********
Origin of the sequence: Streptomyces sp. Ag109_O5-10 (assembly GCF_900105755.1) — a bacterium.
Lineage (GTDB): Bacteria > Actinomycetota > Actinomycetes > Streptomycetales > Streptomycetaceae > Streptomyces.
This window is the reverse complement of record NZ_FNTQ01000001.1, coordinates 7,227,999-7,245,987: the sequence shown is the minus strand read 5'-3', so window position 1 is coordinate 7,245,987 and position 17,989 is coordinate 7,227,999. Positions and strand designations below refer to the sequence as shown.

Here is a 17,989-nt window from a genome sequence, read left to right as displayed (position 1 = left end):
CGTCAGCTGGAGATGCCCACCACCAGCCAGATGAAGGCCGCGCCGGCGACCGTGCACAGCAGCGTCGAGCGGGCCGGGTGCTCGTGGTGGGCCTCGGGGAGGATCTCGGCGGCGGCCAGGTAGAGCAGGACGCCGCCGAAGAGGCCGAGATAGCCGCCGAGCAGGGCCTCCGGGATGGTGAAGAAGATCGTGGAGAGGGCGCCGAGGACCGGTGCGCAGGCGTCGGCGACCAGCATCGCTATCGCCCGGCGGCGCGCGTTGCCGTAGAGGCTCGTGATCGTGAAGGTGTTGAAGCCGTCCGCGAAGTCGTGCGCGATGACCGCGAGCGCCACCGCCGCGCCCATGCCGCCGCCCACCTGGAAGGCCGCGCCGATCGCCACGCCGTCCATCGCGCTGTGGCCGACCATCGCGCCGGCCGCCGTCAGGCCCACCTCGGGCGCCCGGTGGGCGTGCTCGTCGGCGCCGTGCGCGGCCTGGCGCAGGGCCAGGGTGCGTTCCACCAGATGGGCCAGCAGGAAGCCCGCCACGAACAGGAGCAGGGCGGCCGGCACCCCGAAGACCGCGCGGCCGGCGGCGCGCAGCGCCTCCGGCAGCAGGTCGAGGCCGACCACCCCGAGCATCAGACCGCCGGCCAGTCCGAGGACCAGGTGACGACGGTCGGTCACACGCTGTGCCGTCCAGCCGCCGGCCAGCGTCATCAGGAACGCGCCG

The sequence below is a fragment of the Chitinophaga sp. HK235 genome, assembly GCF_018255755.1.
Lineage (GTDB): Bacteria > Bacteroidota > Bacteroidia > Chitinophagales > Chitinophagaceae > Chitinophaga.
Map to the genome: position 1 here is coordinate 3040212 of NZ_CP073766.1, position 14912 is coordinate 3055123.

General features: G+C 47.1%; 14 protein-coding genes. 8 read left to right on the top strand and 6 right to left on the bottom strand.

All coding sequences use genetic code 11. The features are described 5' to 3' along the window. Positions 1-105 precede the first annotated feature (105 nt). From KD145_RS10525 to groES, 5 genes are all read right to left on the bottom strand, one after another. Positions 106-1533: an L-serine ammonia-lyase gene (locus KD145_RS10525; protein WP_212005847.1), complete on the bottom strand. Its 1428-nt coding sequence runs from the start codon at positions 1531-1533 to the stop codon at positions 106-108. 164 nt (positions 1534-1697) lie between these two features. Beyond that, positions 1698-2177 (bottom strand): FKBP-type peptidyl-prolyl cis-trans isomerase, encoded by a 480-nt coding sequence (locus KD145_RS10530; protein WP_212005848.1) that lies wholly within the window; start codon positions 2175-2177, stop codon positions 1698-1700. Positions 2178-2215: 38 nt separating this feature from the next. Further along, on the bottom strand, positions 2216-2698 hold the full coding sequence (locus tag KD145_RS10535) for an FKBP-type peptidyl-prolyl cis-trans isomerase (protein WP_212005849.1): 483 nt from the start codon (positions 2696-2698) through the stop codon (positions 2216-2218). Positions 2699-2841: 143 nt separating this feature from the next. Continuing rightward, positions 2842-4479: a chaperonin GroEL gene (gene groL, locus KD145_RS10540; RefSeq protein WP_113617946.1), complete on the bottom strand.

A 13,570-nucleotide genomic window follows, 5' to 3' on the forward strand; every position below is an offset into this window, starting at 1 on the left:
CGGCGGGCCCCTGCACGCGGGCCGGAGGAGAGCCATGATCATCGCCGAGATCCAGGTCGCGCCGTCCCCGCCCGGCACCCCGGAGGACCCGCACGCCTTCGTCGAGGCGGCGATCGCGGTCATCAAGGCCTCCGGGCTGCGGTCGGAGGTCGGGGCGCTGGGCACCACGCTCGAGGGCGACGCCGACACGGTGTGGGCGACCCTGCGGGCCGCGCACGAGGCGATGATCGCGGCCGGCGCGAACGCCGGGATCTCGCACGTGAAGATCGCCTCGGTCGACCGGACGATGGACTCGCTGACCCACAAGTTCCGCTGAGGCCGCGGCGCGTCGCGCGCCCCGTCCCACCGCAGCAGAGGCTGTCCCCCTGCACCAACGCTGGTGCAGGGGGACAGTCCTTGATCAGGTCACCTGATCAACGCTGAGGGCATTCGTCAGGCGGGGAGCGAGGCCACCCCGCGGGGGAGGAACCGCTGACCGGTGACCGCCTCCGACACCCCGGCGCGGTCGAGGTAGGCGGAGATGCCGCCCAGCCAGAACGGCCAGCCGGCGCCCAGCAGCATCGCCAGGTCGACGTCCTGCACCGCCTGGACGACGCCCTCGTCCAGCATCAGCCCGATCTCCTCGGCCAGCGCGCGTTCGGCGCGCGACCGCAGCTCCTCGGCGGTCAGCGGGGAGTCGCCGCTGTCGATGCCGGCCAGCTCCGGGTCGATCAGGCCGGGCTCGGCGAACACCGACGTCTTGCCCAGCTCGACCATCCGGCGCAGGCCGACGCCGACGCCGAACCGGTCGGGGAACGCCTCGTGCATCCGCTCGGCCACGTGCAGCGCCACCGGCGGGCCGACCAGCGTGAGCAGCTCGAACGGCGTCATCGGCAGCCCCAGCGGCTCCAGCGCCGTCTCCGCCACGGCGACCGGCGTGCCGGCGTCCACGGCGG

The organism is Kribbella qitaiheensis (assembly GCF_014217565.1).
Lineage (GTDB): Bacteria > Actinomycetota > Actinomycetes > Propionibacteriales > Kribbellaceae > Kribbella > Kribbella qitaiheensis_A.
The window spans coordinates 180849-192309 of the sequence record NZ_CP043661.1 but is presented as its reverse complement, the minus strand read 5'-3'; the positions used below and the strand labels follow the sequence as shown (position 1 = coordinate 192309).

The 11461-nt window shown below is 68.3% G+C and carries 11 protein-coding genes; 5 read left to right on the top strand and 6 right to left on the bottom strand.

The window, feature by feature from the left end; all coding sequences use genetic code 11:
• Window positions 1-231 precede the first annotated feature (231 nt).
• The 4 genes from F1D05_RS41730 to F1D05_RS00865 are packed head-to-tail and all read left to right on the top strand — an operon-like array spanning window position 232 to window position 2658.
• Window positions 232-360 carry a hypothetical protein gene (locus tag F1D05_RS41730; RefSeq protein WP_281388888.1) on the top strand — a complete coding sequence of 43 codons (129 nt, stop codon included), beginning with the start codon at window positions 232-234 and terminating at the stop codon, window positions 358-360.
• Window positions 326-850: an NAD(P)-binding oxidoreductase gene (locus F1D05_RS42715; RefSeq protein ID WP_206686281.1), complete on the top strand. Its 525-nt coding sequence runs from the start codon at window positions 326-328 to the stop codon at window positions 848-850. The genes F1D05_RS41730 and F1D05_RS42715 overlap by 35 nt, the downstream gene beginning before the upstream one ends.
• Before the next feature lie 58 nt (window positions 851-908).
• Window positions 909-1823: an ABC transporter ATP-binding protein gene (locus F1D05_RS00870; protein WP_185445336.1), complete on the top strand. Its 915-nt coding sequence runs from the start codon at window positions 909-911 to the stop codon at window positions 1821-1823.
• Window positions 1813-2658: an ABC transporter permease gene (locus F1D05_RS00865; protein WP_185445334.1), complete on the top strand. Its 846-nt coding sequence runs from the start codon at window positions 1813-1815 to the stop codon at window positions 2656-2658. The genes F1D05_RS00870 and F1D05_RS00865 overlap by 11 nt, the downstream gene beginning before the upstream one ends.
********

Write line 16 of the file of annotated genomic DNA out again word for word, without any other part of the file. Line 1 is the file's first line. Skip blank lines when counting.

The 11461-nt window shown below is 68.3% G+C and carries 11 protein-coding genes; 5 read left to right on the top strand and 6 right to left on the bottom strand.